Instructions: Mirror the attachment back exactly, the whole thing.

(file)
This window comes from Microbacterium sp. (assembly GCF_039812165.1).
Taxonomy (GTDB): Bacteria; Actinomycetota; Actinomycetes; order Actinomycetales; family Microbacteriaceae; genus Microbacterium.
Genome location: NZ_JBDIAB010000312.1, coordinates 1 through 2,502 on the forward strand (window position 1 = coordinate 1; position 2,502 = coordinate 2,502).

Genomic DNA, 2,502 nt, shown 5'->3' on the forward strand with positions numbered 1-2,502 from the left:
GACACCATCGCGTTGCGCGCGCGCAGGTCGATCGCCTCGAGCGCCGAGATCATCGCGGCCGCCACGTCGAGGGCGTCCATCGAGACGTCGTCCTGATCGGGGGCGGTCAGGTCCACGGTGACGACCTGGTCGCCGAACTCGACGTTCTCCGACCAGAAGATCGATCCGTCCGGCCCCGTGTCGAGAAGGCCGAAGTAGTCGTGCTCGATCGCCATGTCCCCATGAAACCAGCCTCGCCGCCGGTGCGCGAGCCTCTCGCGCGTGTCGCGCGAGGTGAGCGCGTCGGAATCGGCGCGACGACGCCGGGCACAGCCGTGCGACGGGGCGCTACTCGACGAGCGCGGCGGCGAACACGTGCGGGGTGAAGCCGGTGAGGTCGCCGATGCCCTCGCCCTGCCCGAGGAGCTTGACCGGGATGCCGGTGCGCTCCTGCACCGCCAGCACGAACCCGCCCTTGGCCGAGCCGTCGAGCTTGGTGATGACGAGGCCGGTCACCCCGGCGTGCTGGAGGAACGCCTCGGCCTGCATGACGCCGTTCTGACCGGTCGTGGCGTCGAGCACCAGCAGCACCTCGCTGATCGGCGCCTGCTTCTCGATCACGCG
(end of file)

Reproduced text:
This window comes from Microbacterium sp. (assembly GCF_039812165.1).
Taxonomy (GTDB): Bacteria; Actinomycetota; Actinomycetes; order Actinomycetales; family Microbacteriaceae; genus Microbacterium.
Genome location: NZ_JBDIAB010000312.1, coordinates 1 through 2,502 on the forward strand (window position 1 = coordinate 1; position 2,502 = coordinate 2,502).

Genomic DNA, 2,502 nt, shown 5'->3' on the forward strand with positions numbered 1-2,502 from the left:
GACACCATCGCGTTGCGCGCGCGCAGGTCGATCGCCTCGAGCGCCGAGATCATCGCGGCCGCCACGTCGAGGGCGTCCATCGAGACGTCGTCCTGATCGGGGGCGGTCAGGTCCACGGTGACGACCTGGTCGCCGAACTCGACGTTCTCCGACCAGAAGATCGATCCGTCCGGCCCCGTGTCGAGAAGGCCGAAGTAGTCGTGCTCGATCGCCATGTCCCCATGAAACCAGCCTCGCCGCCGGTGCGCGAGCCTCTCGCGCGTGTCGCGCGAGGTGAGCGCGTCGGAATCGGCGCGACGACGCCGGGCACAGCCGTGCGACGGGGCGCTACTCGACGAGCGCGGCGGCGAACACGTGCGGGGTGAAGCCGGTGAGGTCGCCGATGCCCTCGCCCTGCCCGAGGAGCTTGACCGGGATGCCGGTGCGCTCCTGCACCGCCAGCACGAACCCGCCCTTGGCCGAGCCGTCGAGCTTGGTGATGACGAGGCCGGTCACCCCGGCGTGCTGGAGGAACGCCTCGGCCTGCATGACGCCGTTCTGACCGGTCGTGGCGTCGAGCACCAGCAGCACCTCGCTGATCGGCGCCTGCTTCTCGATCACGCG